Some bands are around for decades, creating more albums than you expect and touring for years. Others are a flash in the pan that make an impression felt for years to come. Electronic musician Jimmy Tamborello and Death Cab for Cutie vocalist Ben Gibbard created such an impression when they collaborated and released their only album fifteen years ago. That album was Give Up, a forty-five minute exploration of love, friendship, loneliness, and fame. Over the course of a year, Tamborello and Gibbard worked independently, mailing their work back and forth to one another. When the work was done, they were left with Give Up and the inspiration for the band’s controversial (if you ask the USPS) name: The Postal Service. Give Up reached a good level of success, praised by critics for its blend of whimsical lyrics and oddly complementary electronica tones. The cult classic was also a success sales-wise; Give Up became the second album from the Sub Pop Records label to go platinum, succeeding Nirvana’s Bleach.
The album is an exercise in introspection, recounting an experience for the listener and enveloping in emotion for each. The album opens on “The District Sleeps Alone Tonight,” which introduces this concept for the album. The slow description of a significant other’s new life and haunting “Where are you” repetition vividly paints a picture of distance between the narrator and his girlfriend, exploring his deep loneliness surrounded by new people.
Perhaps the most famous song from Give Up is the first single “Such Great Heights.” The single stands out for a variety of reasons; Gibbard himself says that it’s the only song he’s done that’s been positive about love. There’s a simple loveliness to the lyrics; the song opens with, “I am thinking it’s a sign/That the freckles in our eyes/Are mirror images/And when we kiss they’re perfectly aligned.” Even though it wasn’t the highest-charting single, it is the longest-lasting in the pop culture pantheon. Its popularity led to its inclusion in many pop culture mainstays like Veronica Mars, Grey’s Anatomy, and a seemingly never-ending variety of commercials.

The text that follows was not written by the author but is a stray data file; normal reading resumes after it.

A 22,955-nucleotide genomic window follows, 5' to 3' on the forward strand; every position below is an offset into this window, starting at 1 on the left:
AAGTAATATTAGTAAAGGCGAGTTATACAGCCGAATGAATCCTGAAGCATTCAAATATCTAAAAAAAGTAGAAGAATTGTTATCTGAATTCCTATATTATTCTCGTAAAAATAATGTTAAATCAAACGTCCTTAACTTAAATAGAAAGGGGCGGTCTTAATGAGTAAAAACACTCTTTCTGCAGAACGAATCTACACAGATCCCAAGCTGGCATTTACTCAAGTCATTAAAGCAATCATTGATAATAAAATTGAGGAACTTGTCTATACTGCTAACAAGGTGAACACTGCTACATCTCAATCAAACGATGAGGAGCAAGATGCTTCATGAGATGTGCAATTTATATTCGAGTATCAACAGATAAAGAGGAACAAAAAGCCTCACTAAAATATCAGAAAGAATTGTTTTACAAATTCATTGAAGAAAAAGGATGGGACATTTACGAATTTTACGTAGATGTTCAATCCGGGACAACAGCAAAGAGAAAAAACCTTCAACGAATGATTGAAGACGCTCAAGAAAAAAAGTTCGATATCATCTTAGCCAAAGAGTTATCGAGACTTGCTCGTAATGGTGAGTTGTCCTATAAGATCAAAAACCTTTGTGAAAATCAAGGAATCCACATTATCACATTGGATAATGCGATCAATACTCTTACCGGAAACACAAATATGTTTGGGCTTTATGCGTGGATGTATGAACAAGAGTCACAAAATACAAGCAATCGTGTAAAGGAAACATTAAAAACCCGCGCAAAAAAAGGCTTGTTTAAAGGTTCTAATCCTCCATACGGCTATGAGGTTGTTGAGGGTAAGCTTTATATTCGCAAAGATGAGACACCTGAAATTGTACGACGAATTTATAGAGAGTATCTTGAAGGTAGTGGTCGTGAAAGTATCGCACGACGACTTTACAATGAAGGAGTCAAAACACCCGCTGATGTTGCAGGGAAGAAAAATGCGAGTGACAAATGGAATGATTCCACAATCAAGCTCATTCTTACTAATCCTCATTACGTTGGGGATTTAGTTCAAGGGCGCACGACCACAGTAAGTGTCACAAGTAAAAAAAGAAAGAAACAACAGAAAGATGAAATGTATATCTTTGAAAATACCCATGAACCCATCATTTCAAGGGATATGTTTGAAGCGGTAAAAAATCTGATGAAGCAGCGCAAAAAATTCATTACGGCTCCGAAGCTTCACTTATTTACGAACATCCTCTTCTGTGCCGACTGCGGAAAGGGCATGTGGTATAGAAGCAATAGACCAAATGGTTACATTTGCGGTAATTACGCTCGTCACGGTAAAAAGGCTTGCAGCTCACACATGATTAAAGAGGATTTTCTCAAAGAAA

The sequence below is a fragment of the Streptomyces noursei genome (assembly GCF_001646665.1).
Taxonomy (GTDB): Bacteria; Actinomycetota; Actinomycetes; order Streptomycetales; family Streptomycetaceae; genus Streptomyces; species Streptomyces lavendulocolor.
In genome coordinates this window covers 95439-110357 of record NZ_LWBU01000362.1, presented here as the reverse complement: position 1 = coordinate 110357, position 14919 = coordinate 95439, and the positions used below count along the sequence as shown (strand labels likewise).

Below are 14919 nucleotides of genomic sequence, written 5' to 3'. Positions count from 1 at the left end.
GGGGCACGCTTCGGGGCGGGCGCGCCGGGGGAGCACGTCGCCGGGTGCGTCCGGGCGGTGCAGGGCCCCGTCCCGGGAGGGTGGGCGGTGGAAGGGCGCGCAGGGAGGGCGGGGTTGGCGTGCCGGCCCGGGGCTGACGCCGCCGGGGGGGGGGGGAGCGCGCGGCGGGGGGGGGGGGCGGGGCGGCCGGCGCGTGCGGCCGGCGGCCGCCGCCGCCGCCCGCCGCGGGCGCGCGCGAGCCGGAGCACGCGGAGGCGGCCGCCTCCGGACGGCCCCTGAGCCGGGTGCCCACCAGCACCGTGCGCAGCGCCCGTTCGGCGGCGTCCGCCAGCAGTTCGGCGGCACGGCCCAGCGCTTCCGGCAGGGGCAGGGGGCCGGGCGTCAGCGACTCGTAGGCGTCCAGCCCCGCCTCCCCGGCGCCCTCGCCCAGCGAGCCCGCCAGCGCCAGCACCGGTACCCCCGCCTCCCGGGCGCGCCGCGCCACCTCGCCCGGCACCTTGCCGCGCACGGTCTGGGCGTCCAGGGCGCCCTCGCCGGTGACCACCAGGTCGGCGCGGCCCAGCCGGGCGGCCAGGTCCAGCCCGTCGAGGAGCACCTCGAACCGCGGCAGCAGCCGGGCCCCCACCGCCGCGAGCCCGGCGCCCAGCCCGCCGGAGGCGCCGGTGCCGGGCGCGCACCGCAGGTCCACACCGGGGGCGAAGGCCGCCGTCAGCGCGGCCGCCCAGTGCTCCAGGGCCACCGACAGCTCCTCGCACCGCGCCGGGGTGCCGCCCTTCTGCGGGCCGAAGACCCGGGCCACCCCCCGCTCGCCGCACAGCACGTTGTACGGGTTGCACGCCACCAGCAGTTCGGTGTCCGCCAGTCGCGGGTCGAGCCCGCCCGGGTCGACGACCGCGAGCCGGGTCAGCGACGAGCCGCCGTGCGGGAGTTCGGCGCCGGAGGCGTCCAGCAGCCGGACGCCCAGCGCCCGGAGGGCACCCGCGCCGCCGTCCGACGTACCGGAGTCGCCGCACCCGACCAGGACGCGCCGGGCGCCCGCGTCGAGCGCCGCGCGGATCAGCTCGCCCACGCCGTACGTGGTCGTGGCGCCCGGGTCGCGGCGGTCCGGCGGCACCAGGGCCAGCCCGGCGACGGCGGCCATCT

While “Such Great Heights” may be the most enduring of the tracks, there’s no doubt that the breakup songs are what really make this album. Along with “The District Sleeps Alone Tonight,” “Nothing Better” and “We Will Become Silhouettes” show three different stages of a break up with an unexpected lightness. “Nothing Better,” a duet inspired by the Human League’s “Don’t You Want Me” is a calm bargaining session between two people on the verge of a breakup. Gibbard plays the part of the idealist who’s begging his girlfriend to stay together, while guest vocalist Jen Wood remains firm in her decision to leave. “We Will Become Silhouettes” likens a post-breakup world to a post-apocalyptic existence that the narrator finds too unpleasant to face.
With Gibbard’s lyrics and melodies driving the emotional arcs of the songs, Tamborello uses electronica to affect the height of emotion felt. There’s the quiet, almost lullaby-like tones throughout “Sleeping In,” the track that describes the certainty of the narrator’s imagined utopia. The wave of sound and skipping heartbeats of “Recycled Air” echo the singer’s dread experienced while trapped on an ascending airplane, watching the openness of the surroundings outside the window.
For most of the songs, the electronica blends with strings, percussion, and guitar to form a perfect storm of sound. Album closer “Natural Anthem” brings the album to a cinematic climax with four minutes’ worth of haunting sirens and and anxiety-inducing strings before Gibbard’s vocals take center stage. While Tamborello’s electronica suits Gibbard’s lyrics in most places, there are a few songs (namely “Nothing Better” and “Brand New Colony”) in which the tones take center stage over the lyrics, disrupting the experience. At times it almost sounds like someone is playing a video game while Gibbard is trying to sing.
How does the cult classic hold up all these years later? Pretty well. While the electronica sometimes disrupts the listening experience, for the most part it makes for a creative blend that makes Give Up quite memorable. The songs are an intimate, varied experience, creating for an emotional cocoon that wraps around the listener for the forty five minutes of its length. With this venture, the Postal Service created a fanbase of devoted followers, many of whom clamored for another album from the duo long after the release of Give Up. Unfortunately, following a brief 2013 reunion, Gibbard announced that they had played their last performance together and would definitely not be releasing a follow up album. Give Up continues to stand alone as the beloved only release from the Postal Service.